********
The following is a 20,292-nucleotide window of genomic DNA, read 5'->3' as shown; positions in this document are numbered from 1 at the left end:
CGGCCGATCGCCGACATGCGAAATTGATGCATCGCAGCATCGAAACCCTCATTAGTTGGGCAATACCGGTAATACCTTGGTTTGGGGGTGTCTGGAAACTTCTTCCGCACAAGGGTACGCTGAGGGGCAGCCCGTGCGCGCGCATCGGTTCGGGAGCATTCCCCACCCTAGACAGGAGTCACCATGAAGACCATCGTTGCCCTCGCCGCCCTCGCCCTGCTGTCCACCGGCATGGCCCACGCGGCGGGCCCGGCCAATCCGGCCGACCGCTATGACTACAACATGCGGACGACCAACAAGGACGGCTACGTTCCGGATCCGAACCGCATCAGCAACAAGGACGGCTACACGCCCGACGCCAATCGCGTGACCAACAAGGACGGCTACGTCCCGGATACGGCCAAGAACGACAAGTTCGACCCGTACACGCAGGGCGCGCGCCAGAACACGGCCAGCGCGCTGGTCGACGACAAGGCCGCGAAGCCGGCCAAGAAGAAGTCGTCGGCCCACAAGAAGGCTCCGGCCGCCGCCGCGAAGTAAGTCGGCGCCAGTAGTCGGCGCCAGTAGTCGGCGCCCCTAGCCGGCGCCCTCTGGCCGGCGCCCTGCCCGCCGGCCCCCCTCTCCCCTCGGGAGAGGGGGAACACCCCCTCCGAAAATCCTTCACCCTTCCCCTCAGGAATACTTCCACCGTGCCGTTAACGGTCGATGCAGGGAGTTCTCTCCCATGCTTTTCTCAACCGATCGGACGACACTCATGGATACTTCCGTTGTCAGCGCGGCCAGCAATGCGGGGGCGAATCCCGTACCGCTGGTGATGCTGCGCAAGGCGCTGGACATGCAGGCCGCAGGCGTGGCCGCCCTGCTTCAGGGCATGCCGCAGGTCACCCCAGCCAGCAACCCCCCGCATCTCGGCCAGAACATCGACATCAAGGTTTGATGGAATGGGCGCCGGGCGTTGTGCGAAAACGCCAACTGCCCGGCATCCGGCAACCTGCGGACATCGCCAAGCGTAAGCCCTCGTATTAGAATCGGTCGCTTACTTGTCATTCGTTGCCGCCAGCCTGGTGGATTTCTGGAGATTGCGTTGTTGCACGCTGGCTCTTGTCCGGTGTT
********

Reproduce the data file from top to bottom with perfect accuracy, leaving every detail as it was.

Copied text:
The following is a 20,292-nucleotide window of genomic DNA, read 5'->3' as shown; positions in this document are numbered from 1 at the left end:
CGGCCGATCGCCGACATGCGAAATTGATGCATCGCAGCATCGAAACCCTCATTAGTTGGGCAATACCGGTAATACCTTGGTTTGGGGGTGTCTGGAAACTTCTTCCGCACAAGGGTACGCTGAGGGGCAGCCCGTGCGCGCGCATCGGTTCGGGAGCATTCCCCACCCTAGACAGGAGTCACCATGAAGACCATCGTTGCCCTCGCCGCCCTCGCCCTGCTGTCCACCGGCATGGCCCACGCGGCGGGCCCGGCCAATCCGGCCGACCGCTATGACTACAACATGCGGACGACCAACAAGGACGGCTACGTTCCGGATCCGAACCGCATCAGCAACAAGGACGGCTACACGCCCGACGCCAATCGCGTGACCAACAAGGACGGCTACGTCCCGGATACGGCCAAGAACGACAAGTTCGACCCGTACACGCAGGGCGCGCGCCAGAACACGGCCAGCGCGCTGGTCGACGACAAGGCCGCGAAGCCGGCCAAGAAGAAGTCGTCGGCCCACAAGAAGGCTCCGGCCGCCGCCGCGAAGTAAGTCGGCGCCAGTAGTCGGCGCCAGTAGTCGGCGCCCCTAGCCGGCGCCCTCTGGCCGGCGCCCTGCCCGCCGGCCCCCCTCTCCCCTCGGGAGAGGGGGAACACCCCCTCCGAAAATCCTTCACCCTTCCCCTCAGGAATACTTCCACCGTGCCGTTAACGGTCGATGCAGGGAGTTCTCTCCCATGCTTTTCTCAACCGATCGGACGACACTCATGGATACTTCCGTTGTCAGCGCGGCCAGCAATGCGGGGGCGAATCCCGTACCGCTGGTGATGCTGCGCAAGGCGCTGGACATGCAGGCCGCAGGCGTGGCCGCCCTGCTTCAGGGCATGCCGCAGGTCACCCCAGCCAGCAACCCCCCGCATCTCGGCCAGAACATCGACATCAAGGTTTGATGGAATGGGCGCCGGGCGTTGTGCGAAAACGCCAACTGCCCGGCATCCGGCAACCTGCGGACATCGCCAAGCGTAAGCCCTCGTATTAGAATCGGTCGCTTACTTGTCATTCGTTGCCGCCAGCCTGGTGGATTTCTGGAGATTGCGTTGTTGCACGCTGGCTCTTGTCCGGTGTT